Winter 2022 by Marie Fitzpatrick

          I’m convinced Micro & Flash are fiction’s future.


          Perhaps the future is already here because it’s the way people today like to read. More newspaper readers read the personal ads and the comics than read the editorials.



        Is it shortened attention spans? It might be a Pavlovian “conditioned response” after four generations of TV idiots.  It could be the effect of today’s mad dash to nowhere. Whatever, the crafts are here to stay.


          In four to eight thousand word short stories the writer has time to describe the living room curtains and what the protagonist’s Aunt Maud from Wexford had for breakfast, but not in Micro or Flash fiction. The writer can imply we’re in the house and that someone’s in the kitchen. What the living room or Aunt Maud looks like is up to the involvement of the reader’s imagination.



          In my opinion, that’s the key to the Micro & Flash crafts; “involvement”. With the writer’s skill at inference and implication the reader is invited to participate in the story — to become an onlooker inside the story who asks the characters questions.


         These are not television stories where you’re spoonfed plot, settings, characters and dialog.


Please participate and enter ...
Ramon Collins


The Linnet’s Wings Inaugural Print Summer 2007



         From this first editorial, Ray Collins introduced and built a fine portfolio of Micro Fiction for The Linnet’s Wings, and this quarter it’s with a tip of the hat that we  rerun some of that work  that is still as fresh today as the day it was made.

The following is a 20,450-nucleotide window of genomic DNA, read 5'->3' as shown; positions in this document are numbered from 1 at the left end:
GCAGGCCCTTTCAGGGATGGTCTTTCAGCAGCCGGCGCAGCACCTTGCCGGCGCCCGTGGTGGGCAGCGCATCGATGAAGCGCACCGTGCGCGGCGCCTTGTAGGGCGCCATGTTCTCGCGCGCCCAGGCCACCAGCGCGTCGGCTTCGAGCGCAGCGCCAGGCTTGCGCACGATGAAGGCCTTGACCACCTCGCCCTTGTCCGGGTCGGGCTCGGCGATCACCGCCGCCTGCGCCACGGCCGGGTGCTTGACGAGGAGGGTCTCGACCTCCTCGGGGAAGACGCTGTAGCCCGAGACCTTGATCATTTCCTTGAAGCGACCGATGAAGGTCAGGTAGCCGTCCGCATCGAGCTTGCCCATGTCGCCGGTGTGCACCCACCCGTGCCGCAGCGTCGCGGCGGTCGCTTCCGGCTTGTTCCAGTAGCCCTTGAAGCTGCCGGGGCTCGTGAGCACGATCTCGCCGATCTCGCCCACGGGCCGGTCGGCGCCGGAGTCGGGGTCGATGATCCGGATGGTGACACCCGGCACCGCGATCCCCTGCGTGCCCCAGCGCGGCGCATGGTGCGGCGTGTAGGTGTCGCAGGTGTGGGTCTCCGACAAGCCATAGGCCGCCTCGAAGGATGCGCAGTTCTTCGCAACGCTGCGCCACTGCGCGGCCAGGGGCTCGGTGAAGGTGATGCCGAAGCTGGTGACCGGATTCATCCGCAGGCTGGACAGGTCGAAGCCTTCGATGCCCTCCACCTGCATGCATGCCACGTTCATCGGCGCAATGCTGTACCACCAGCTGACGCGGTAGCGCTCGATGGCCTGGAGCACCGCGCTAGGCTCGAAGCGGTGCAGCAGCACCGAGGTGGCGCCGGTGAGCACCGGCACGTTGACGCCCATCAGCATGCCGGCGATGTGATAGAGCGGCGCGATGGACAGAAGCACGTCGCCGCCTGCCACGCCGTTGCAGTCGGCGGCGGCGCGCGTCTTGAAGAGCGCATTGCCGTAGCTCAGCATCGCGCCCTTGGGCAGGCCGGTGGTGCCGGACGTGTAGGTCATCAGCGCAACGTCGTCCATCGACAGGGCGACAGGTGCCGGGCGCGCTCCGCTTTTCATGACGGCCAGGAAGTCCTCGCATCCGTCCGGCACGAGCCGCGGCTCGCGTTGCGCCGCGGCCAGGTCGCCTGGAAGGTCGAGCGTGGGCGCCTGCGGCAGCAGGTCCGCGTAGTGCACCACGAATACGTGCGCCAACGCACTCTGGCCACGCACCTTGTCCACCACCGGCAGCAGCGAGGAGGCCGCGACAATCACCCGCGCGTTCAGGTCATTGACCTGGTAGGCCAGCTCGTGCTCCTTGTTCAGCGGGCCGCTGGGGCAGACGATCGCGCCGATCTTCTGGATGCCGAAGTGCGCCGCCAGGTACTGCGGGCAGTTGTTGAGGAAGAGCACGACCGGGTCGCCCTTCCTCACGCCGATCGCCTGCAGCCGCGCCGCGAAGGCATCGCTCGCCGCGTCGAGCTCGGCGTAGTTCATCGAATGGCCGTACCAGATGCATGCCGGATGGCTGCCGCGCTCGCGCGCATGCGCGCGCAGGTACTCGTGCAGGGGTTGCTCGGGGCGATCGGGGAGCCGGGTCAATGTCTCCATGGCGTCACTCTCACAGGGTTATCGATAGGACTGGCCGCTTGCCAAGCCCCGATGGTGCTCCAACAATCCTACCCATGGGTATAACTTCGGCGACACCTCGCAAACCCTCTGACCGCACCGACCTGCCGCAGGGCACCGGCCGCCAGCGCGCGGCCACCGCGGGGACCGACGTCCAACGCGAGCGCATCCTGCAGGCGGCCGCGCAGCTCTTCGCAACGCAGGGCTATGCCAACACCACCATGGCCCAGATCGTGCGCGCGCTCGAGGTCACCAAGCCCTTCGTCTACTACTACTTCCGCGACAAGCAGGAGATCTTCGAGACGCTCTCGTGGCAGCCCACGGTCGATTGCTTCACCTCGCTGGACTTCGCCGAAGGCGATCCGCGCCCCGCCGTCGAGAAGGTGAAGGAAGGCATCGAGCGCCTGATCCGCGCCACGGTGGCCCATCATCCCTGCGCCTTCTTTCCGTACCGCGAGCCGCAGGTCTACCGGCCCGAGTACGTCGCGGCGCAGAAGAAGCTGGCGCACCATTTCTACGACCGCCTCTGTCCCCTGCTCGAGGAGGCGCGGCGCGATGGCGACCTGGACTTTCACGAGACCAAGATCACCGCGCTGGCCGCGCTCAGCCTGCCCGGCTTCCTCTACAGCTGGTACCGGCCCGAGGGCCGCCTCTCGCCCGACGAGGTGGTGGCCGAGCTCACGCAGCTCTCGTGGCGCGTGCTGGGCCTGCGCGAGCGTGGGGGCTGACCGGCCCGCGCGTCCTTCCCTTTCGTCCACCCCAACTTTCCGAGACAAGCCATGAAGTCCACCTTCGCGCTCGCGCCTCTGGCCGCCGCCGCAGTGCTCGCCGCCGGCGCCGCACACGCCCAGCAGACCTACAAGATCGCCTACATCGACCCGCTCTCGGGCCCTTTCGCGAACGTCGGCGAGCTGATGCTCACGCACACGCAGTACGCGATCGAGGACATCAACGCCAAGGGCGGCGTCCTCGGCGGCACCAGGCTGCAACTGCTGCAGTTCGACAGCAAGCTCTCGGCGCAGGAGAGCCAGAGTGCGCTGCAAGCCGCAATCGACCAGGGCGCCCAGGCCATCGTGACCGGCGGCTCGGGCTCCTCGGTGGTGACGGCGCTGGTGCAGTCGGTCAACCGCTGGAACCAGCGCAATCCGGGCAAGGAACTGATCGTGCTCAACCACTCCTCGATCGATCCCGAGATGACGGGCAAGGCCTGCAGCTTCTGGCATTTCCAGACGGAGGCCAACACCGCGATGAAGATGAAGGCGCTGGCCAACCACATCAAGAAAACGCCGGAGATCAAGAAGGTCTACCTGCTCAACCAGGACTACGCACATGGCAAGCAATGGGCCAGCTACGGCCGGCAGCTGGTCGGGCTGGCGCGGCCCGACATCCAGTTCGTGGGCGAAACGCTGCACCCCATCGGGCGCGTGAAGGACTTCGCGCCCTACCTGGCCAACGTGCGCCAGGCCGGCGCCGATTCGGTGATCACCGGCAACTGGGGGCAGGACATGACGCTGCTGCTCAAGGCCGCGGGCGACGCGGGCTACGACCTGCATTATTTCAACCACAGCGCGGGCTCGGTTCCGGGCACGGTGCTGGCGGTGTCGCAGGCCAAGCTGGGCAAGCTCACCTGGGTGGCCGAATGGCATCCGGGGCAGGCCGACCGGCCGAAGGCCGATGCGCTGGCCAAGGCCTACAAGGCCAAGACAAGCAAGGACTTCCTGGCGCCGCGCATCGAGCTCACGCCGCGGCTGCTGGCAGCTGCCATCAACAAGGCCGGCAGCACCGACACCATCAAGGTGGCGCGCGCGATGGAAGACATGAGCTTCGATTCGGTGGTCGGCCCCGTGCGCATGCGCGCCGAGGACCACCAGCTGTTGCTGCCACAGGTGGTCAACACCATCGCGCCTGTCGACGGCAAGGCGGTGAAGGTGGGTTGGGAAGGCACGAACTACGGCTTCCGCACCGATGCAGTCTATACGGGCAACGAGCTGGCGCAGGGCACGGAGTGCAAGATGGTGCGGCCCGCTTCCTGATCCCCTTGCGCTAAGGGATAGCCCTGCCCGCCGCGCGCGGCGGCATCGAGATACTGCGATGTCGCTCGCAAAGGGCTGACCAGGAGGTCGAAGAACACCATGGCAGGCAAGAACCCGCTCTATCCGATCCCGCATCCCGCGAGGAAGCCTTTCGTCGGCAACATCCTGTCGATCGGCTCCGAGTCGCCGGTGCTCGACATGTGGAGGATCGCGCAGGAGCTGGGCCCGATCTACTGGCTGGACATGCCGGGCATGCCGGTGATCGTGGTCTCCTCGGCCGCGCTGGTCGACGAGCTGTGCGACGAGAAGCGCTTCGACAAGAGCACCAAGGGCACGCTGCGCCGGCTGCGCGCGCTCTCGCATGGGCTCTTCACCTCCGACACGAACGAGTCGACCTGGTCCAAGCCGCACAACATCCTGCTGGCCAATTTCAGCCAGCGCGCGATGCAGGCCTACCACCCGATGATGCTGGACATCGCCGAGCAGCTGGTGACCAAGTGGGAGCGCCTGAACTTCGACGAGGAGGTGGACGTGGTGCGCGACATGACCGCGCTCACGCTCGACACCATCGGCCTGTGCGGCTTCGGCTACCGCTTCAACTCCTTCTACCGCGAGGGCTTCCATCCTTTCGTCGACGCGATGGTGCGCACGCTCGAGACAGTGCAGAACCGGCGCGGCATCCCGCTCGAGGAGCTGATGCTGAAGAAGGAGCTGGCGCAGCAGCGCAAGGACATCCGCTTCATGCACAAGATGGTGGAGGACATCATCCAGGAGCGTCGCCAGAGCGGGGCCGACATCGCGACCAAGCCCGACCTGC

Mark Zuckerberg founder’s letter on Facebook on the 28/10/21 came through on my FB feed as I was writing  here and as  he discussed his vison for his new META internet project he described it in a similar fashion. Mark knows the benefit of participation and involvement, his depends on the expertise of the programmer while ours encourages the expertise of the writer.



          “ embodied internet where you’re in the experience, not just looking at it. We call this the metaverse, and it will touch every product we build.  The defining quality of the metaverse will be a feeling of presence -- like you are right there with another person or in another place. Feeling truly present with another person is the ultimate dream of social technology. That is why we are focused on building this.”


       The internet  and the magazine/book has to be about involvement or it would fail. It needs people energy in the same fashion that a supermarket needs product and shoppers; and a magazine needs readers, contributors and distributors.



         It was with the help of  Ramon,and a few other writing friends who got involved that our webzine/magazine got its start.



         I joined the Zoetrope Virtual Studio, in 2004, it was a time when the INTERNET was just  about text—long before the social networks. The previous year I had written half a novel and lost the copy. I didn’t mind too much, it had a word count rather than a story, but this first attempt gave me enough of a lift to want to carry on, and maybe even learn something more about the craft, so I went on-line to see if there was anyplace where I might have the opportunity to practice the art. I found a link for Zoe, joined and I uploaded a couple of flash fiction stories and Ray  reviewed them for me. We got chatting and made a connection. 



         Then a few years later when working  in Co. Longford I planned out our web zine  and  I decided to ask around my writing workshop site for writers  who might be interested in fulfilling an editorial role.   Ray was the first one I mailed,  I was so delighted when he agreed;  I already had my web man with Peter Gilkes. I knew Peter from a previous project and he had spent most of his career designing databases for the financial service industry, and had agreed to design our web presence. However Ray was the only one of the six team members I ended up with who had any hands-on-media, experience..